I got up off that floor and dried tears. And I went home with Elkanah, Peninah, and her children.
By the time the next yearly pilgrimage came around I was a mother of a son, Samuel (Shmuley to me), whose name means: I asked God for him. As soon as I saw him, though, I was sure I’d made a terrible mistake. How could I have made such a vow? How would I keep it?
Every year Elkanah would ask, “Are you bringing the boy this year?” and every year I’d put him off. He’s not ready. He’s not old enough. The truth was, I was not ready. But I did it. I kept my vow, Sarah. I brought him to the temple.
We all do it, don’t we? We mothers. We fathers. At some point we all give up our children. Oh, it’s not always as dramatic as dropping them off for a lifetime of temple service…sometimes it’s the first day of preschool, the bus stop for summer camp, an airport gate, or their college dorm room.
We all have to do it. We open the circle of our embrace and let them walk out into the world. And we stand there, arms wide, waiting for them to step back in.
You did let Isaac go on his trip up the mountain with Abraham. It may have slain your heart, but you waved good-bye, and you watched them go.
They all go. They all find other women to love; they leave our houses and make places of their own. We give them to the universe and we hope, and maybe pray, that the universe treats them kindly.
Parenthood can make anyone turn to prayer:
Lord, help me get through this day!
Lord, keep him safe…
Anah el na… Anah el na…Please, God, heal her.
So many of the stories we tell from this bimah end in the middle. (Most good stories do.)
You died offstage, Sarah.
After my prayer of Thanksgiving, “My heart exults in the Lord!” I’m never heard from again.
If my first prayer was the anguish of my heart, the second prayer was a record of my joy, my thanks, my triumph!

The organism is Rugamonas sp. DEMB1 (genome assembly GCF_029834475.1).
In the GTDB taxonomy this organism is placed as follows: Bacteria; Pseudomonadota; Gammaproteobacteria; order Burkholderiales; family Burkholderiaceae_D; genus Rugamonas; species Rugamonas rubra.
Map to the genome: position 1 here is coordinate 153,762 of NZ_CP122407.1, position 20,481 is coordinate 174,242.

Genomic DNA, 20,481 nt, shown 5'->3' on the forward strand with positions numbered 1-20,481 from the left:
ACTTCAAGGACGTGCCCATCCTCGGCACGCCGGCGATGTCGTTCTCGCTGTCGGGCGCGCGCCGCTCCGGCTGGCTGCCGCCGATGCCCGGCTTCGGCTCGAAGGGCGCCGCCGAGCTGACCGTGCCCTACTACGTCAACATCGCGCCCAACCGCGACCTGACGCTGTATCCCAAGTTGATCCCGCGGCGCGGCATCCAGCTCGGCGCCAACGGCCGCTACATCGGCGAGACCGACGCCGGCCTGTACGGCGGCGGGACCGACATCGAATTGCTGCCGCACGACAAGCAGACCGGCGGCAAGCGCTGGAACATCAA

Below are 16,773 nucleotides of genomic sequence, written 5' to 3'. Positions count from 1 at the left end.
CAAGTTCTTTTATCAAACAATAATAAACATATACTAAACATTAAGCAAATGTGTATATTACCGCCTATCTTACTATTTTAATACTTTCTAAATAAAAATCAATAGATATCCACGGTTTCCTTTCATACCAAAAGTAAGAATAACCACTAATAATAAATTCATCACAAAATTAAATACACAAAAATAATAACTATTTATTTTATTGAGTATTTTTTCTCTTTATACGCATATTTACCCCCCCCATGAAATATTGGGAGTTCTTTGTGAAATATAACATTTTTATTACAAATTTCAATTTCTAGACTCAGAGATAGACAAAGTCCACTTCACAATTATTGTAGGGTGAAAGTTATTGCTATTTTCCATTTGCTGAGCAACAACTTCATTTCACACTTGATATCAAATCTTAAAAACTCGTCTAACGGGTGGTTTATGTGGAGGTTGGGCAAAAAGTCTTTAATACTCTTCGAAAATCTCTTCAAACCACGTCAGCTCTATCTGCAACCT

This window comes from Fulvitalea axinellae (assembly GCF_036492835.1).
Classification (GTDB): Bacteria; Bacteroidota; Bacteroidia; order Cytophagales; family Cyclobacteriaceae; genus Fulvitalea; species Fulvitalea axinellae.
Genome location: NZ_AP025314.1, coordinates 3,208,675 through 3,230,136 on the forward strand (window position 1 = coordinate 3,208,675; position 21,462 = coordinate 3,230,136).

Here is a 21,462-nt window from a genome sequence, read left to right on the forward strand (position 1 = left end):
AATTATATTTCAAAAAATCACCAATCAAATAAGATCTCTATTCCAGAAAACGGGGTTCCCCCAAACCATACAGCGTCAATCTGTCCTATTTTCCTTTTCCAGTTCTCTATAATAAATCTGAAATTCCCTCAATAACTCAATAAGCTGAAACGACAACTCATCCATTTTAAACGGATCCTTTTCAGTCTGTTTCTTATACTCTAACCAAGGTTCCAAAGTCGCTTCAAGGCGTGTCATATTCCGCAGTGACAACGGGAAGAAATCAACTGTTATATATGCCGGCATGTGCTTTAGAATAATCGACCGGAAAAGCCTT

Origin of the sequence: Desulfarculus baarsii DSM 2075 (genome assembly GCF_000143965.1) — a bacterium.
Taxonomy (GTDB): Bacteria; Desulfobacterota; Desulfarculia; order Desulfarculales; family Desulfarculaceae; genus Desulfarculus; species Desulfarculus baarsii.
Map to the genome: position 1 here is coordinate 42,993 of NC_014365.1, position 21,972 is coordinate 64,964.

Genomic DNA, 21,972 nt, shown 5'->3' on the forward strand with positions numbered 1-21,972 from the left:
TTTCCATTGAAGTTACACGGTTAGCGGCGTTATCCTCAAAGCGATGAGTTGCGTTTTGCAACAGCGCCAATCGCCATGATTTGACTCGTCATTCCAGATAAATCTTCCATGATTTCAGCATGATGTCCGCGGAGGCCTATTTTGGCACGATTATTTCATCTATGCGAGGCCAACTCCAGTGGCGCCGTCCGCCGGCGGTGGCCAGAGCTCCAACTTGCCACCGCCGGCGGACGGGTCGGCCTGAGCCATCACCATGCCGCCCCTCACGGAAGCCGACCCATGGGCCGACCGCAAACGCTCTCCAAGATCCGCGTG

It’s not how I’d wanted to be quoted, honestly, and if I could go back and change it, I would. There’s a little too much bragging. It’s self-serving, all “I gloat over my enemies… the barren woman bears seven; the mother of many is forlorn…” That barb for Peninah was unnecessary. I know you understand the sentiment, Sarah. It’s so easy to say yes to that ugly impulse inside us, to want to win. To want someone else to lose. I understand Peninah much better now. I’m betting you “get” Hagar as well.
When we felt unnoticed, we were cruel.
When we were blessed, we forgot to be kind.
It was a miserable journey home after leaving Samuel at the temple for the first time. My arms ached with the weight of his absence, feeling his phantom body in my embrace, as someone who has lost a limb feels what’s gone.
We returned to Shiloh every year, and each year I had more children to shlep along, 3 boys and 2 girls. And every year…. Every Year… I’d bring Samuel a new set of robes, guessing how much he’d have grown over the year.
Before I knew it he was taller than me. He’d tease me, but I secretly enjoyed looking up to my son, the leader, the prophet. I hope he does not judge me too harshly for my vow, my promise made for him without his permission. It was my plan, but it’s his life.
He went on to become a big deal, a real macher.
He was the last of the judges and appointed the first of the kings.
He was gifted with prophecy, but he was always my baby, my little Shmuley.
My first born.
My gift from the universe and back to it… the prayer of my heart.
(The actual text from the book of Samuel can be read here.)
(The actual text from the book of Samuel can be read here.)